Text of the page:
Cauchon won't run for Liberal leadership

Former cabinet minister Martin Cauchon has decided he will not run for leadership of the federal Liberal party.

Former cabinet minister Martin Cauchon has decided he will not run for leadership of the federal Liberal party.

Former Liberal justice minister Martin Cauchon has decided not to enter the federal Liberal leadership race. ((Paul Chiasson/Canadian Press))

Cauchon announced his decision late Tuesday in a written statement.

"My passion for my country has never been stronger and I have been sorely tempted to enter the race," the statement from the former federal justice minister read.

"However, while my heart says yes, the realities of fundraising and organization are too daunting at this time."

In deciding not to run, Cauchon has joined the ranks of former New Brunswick premier Frank McKenna, former deputy prime minister John Manley, Toronto MPs Martha Hall Findlay and Gerard Kennedy, as well as Montreal MP Denis Coderre.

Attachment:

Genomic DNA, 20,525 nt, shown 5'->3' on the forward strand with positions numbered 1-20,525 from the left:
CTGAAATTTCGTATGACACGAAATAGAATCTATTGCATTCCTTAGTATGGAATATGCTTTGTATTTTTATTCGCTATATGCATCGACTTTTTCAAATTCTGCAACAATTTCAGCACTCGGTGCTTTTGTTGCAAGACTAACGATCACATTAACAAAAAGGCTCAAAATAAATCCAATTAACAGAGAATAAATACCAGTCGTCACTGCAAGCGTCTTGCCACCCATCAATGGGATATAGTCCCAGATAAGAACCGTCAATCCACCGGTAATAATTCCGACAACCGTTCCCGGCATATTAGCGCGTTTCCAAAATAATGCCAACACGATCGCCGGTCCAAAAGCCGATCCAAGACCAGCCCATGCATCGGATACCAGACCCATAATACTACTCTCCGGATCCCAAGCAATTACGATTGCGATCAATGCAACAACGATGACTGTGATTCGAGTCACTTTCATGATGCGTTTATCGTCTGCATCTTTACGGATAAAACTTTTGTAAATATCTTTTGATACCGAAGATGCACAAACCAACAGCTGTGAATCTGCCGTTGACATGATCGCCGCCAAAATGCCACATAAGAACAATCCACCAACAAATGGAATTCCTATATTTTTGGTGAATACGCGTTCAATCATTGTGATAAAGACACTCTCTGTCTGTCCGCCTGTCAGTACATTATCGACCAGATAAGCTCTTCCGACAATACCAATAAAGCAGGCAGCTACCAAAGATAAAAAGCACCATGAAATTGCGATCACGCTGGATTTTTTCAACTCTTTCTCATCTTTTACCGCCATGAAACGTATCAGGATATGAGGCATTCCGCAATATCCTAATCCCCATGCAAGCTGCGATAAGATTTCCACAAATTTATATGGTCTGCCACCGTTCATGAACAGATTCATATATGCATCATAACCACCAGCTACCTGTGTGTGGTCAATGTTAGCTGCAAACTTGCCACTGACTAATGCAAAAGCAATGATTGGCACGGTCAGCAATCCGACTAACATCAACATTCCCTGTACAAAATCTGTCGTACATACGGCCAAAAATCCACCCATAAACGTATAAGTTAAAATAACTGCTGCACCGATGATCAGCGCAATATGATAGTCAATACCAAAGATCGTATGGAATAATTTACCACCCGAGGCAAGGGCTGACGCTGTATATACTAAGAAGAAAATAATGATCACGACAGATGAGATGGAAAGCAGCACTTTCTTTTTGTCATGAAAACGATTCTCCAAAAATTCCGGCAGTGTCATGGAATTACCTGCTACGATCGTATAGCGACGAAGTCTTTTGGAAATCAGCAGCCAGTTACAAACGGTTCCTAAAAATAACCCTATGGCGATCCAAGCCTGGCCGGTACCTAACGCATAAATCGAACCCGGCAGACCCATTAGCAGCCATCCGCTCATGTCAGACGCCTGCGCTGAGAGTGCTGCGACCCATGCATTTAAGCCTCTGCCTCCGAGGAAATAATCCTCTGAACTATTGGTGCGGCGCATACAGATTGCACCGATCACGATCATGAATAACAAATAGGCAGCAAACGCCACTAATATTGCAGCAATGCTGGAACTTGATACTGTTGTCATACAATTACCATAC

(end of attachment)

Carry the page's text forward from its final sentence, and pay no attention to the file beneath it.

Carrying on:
In his statement, Cauchon credited the party's national executive for establishing "fair and equitable" rules for the leadership process "as it exists today."

But he said the process of choosing delegates to elect a leader at a convention is "antiquated," suggesting the process should be evolved so as to give "as many Liberals as possible a voice in choosing their leader."

"As a Quebecer who has bled Liberal red since the age of 16, I believe we need more Liberals everywhere across the country. No place should be left behind in our rebuilding process," Cauchon said.

The news further restricts competition for the top-seat in the party to Toronto MPs Michael Ignatieff and Bob Rae, who both ran in the 2006 race, as well as New Brunswick MP Dominic LeBlanc.

Cauchon did not indicate Tuesday who he would support at the upcoming leadership convention, scheduled for April 30 to May 3 in Vancouver, or if he would remain netural.

Current Liberal Leader Stéphane Dion announced his intention to resign in October following the Liberal's poor showing in the election. In one of the worst results in terms of popular vote for the party in more than 100 years, the Liberals took 76 seats in the election. Going into the Oct. 14 election, the party had held 95.

With files from the Canadian Press